Most landlords will be aware that any profit made from letting a property is subject to UK income tax, whether the landlord lives in the UK or not, and must be reported in a self assessment return.

The deadline for registering for self assessment was Sunday, October 5, 2014, paper tax returns are due on October 31, 2014, and online returns must be in by January 31, 2015.

HM Revenue and Customs (HMRC) is currently targeting residential landlords, via its Let Property Campaign, in an attempt to recover the £500 million it believes is being underpaid each year in the sector.

It has been writing to letting agents demanding details of rents collected on behalf of landlords for the tax year that ended on April 5, 2013.

So if your tax affairs are not up to date and you owe tax on your letting income, you now have the opportunity to make a voluntary disclosure via HMRC’s Let Property Campaign helpline on 03000 514 479.

Landlords who do so will have three months to calculate and pay what they owe and will receive the best possible terms. If they do not take up this opportunity they could face hefty fines, or even criminal prosecution.

To avoid paying too much tax, landlords need to be aware that certain deductions are allowed when their property is being let or is available for letting.

You should consult a qualified accountant or HMRC for specific advice regarding this. However, as a general guideline landlords are permitted to make certain deductions from their rental income before calculating profit.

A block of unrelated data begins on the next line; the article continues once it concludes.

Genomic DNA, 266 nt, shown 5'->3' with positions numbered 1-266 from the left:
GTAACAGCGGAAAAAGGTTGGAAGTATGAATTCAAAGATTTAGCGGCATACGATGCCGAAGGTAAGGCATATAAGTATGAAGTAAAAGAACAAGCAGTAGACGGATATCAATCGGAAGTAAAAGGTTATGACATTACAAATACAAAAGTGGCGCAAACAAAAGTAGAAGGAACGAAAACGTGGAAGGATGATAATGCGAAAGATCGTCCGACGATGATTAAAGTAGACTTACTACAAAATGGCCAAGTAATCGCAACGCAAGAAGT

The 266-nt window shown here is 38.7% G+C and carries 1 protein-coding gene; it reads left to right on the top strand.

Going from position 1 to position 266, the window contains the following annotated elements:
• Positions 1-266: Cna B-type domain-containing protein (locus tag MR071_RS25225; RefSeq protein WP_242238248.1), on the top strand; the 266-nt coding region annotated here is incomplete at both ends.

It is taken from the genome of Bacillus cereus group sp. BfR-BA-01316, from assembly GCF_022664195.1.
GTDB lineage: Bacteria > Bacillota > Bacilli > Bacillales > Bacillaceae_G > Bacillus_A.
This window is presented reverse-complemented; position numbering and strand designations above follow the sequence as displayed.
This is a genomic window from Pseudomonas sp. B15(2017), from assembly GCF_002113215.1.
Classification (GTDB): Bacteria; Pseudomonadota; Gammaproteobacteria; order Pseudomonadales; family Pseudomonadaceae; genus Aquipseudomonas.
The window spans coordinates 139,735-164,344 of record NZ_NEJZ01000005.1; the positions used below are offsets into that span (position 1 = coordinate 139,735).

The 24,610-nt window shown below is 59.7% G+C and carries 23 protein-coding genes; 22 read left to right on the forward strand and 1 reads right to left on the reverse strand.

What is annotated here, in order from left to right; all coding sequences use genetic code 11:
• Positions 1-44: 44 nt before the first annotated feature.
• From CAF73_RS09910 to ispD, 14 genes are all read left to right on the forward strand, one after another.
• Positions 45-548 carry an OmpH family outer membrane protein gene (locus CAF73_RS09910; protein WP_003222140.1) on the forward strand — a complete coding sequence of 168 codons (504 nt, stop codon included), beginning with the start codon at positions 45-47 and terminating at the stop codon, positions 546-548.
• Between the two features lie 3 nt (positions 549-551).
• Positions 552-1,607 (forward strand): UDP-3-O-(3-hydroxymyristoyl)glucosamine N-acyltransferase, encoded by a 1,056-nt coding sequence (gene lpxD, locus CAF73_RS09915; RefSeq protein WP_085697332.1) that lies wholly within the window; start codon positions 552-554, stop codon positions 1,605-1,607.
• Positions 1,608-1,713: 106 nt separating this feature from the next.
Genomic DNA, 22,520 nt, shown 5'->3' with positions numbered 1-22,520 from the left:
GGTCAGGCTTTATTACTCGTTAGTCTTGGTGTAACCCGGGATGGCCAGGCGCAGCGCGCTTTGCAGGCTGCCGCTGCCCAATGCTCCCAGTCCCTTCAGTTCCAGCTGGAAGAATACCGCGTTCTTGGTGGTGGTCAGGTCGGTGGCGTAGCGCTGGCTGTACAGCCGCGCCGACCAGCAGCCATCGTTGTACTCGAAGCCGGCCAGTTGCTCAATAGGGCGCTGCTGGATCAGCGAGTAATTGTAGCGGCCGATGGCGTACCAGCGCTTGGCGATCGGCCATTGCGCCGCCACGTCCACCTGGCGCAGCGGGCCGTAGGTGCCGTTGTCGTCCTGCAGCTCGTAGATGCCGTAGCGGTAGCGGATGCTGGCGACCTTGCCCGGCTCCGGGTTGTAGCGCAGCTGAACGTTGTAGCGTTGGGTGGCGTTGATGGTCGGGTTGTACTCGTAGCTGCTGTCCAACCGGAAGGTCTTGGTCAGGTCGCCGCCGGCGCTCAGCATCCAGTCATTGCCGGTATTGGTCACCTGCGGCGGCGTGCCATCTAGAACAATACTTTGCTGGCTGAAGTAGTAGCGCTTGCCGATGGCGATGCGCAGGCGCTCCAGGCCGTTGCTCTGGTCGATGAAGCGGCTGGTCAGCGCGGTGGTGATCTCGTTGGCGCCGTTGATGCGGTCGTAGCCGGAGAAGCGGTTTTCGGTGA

Allowable deductions include, but are not limited to, the following expenses...

The cost of mortgage interest on loans used to purchase the rented property or to fund improvements The fees charged by an agent to let and manage your property Accountant fees Ground rent and maintenance charges on leasehold property Water and sewerage rates, unless charged to tenants Building and contents insurance and any insurance claim fees We would advise landlords to keep a record of the expenditure relating to the rental of their property so that their tax return is easier to complete and they don’t end up paying more tax than necessary.

For impartial, expert advice on all aspects of renting, letting, buying or selling residential property, please contact Jordan’s in Warrington on 01925 474747 or email